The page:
Your whole food kids seem ungrateful? This happened in a bad kinda way at our place.
Our kids — who have never been subject to frozen fish sticks or to a gelatinous mass of Wonder Bread — had become food critics.
Currently, I’m watching some major improvements take place; we’re having a real turn around. From one parent to another, I realized that I need to share my theories with you as to how it is getting better, just in case you have experienced this, too.
When I spend one day a week baking, and someone dares to consistently throw the crust away from my homemade bread, I feel insulted. When I destroy the kitchen in an attempt to make something intricate and they only pick at their plates, I see it as being ungrateful or even spoiled.
I may allow for someone to dislike something here and there, but there is an invisible line when enough-is-enough.
The whiny voice is just too shrill, the syllables are just too elongated (“but it’s grooooosssss”), and the sighing and shoulder-slumping could win an academy award.
In these strategies, I might step on your toes — only because I have a nasty habit of shrinking myself from time to time. You see, I realized that some of the problem in our home was actually me.
So take what applies to you here, spit out the rest (I won’t be offended, I promise), and make a comment if you have anything to add. In fact, let’s chat about this — if you have any ideas as to what can help other frustrated parents, let us know in the comments.
1. Make Meals a Time of Connection
When the kids are getting great family time at meal time, they are somewhat easily redirected from the complaint of the moment. We can set the atmosphere of the meal. We can ask the kiddos questions about themselves or reminisce about that near-death experience on vacation and have a good laugh. Yes, they may pick at their meals. If we, however, create a consistently pleasant atmosphere at the table, the table will be associated with the warm fuzzy feelings of love and connection for our child. My sister and I parent our kids completely differently, but we recently had a talk about the dinner table.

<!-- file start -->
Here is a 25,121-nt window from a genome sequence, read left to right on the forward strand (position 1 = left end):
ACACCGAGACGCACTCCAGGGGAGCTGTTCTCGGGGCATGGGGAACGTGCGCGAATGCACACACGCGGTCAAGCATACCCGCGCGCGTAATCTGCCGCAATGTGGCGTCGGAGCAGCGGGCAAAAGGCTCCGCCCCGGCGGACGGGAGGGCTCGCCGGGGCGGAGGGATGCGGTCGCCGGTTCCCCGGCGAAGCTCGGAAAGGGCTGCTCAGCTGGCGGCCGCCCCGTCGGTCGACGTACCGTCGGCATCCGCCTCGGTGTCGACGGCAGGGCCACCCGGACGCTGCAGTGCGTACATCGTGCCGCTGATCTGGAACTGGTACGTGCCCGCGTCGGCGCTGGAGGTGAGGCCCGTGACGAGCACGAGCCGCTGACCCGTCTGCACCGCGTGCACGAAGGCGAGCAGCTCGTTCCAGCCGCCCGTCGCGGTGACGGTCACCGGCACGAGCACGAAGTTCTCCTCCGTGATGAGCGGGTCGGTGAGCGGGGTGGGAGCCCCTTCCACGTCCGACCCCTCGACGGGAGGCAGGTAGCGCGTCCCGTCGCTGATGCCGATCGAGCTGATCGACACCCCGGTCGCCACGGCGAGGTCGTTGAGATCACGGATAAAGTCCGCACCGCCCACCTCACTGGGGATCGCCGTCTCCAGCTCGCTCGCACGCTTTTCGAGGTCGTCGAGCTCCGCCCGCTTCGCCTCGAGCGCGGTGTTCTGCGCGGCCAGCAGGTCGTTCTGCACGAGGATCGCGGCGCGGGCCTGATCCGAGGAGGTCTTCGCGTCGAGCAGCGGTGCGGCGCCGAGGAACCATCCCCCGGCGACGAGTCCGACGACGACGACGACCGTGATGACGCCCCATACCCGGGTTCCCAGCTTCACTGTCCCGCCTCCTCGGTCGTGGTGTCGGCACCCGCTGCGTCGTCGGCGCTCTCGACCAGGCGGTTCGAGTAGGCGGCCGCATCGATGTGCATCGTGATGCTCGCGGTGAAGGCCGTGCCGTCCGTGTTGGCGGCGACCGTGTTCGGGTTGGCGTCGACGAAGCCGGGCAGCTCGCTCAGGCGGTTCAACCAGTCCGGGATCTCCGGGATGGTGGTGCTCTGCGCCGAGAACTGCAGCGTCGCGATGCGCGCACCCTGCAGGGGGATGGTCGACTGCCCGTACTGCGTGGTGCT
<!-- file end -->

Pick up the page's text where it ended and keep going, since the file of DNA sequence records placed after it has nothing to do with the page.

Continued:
“If there is one thing I try to copy from Mom and Dad,” she said, “it’s that our family eats dinner together every night. Those were my favorite memories as a kid.” I completely agree with her. She and I — 30 years later — draw comfort from family mealtime memories.
I recently bought something at a specialty toy store called the “Chat Pack.” It’s a box of cards, each containing a goofy question. We do not use it every evening. But when it becomes obvious that we need to boost the atmosphere, I do. The kids absolutely love it!
The questions are things like, “If you could go back in time to meet one inventor, who would it be and why?” or “if you could have a superpower, what would it be?” We really enjoy the fifteen minutes of chatter this creates.
2. Don’t Play Hookie
Guilty as charged. In an attempt to squeeze the most of every busy minute, I sometimes use lunch to accomplish yet one more thing. When this happens, I am sending a signal to the kids that there are things more important than sitting down to a good meal, and I am not there to make any on-the-spot corrections that might help keep things sane (like if someone is playing with their food or making a paper airplane out of the napkin — it’s been known to happen).
On the other hand, if I do join in, I am making the most of the opportunity to speak into their lives in one more way, one more time.
3. Let Them Be Part of the Process